Migration governance has been high on the European agenda in the last ten years, mostly accelerated by the Syrian conflict in early 2011. The Commission’s direct policy response to the increased ‘irregular’ migration (Vaughan-Williams, 2015) was the Global Approach to Migration and Mobility (GAMM) launched in December 2011 (Commission, 2011) which serves as the overarching framework for the EU’s border security and migration management. Following the dramatic events in the Mediterranean Sea near the island of Lampedusa, the Commission emphasized the ‘well-being of each individual migrant’ (Commission, 2011,p.6) and presents GAMM as a ‘migrant-centered’ (Commission, 2011,p. 6) approach to border security and migration management. Further, it emphasizes the guarantee of democratic principles and human rights for all migrants as human beings with the same fundamental rights as EU citizens. Thus, the GAMM is considered to be the humanitarian approach to border security (Vaughan-Williams, 2015).

5. Empirical analysis

5.1. Input legitimacy: Border governance in the Schengen border regime

In order to examine a potential legitimacy crisis, it is necessary to analyze the governance of the EU behind the border management. The focus will be on the policy-making process and the actors involved within the Schengen border regime.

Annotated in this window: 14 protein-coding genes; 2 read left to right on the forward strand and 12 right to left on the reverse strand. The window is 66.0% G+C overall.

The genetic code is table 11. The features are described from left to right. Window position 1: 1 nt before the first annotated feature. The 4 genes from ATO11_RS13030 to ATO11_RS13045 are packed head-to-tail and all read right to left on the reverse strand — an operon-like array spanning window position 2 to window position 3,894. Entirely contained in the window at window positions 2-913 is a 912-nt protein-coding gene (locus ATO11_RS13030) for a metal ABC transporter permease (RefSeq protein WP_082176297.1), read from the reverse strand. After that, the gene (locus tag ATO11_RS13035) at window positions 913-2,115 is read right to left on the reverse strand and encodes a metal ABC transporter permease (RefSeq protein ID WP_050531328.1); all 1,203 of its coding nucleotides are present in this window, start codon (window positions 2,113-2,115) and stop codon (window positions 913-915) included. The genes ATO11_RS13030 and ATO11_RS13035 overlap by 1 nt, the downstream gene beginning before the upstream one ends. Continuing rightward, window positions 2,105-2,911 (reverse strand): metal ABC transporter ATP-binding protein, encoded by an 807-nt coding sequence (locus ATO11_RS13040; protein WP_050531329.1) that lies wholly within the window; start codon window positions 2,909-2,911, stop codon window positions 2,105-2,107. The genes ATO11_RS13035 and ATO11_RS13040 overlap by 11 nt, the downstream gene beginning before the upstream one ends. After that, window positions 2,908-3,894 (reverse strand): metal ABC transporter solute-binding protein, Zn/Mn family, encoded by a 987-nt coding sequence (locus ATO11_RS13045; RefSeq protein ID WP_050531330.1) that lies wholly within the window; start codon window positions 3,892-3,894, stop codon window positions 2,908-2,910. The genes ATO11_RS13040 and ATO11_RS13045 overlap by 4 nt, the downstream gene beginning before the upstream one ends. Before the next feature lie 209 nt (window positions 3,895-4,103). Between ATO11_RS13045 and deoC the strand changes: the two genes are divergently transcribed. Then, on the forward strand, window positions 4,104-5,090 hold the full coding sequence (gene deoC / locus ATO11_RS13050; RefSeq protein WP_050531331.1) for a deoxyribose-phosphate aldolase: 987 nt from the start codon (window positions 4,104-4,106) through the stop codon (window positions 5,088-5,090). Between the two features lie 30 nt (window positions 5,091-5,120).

Since the start of the millennium and even more since the outbreak of the Syrian conflict in2011, the Schengen regime as one of the strongest pillars of the EU, has been increasingly integrated. However, it still relies on intergovernmental agreements within the Council and thus is subject to strong national concerns (Zaiotti, 2018; Vaughan-Williams, 2015). Such tension between the national and post-national dimension has been and is still challenging the entire European integration project (Zaiotti, 2018). Heightened by the current increase in migratory pressure at the EU borders due to the Syrian conflict, such tension is reflected in the fragmented nature of the institutional architecture regarding the border management (Zaiotti, 2018; Vaughan-Williams, 2015). Meaning, that relevant competences are still under national control and national actors, like the government executives in the Council, play a key role in this policy field (Zaiotti, 2018).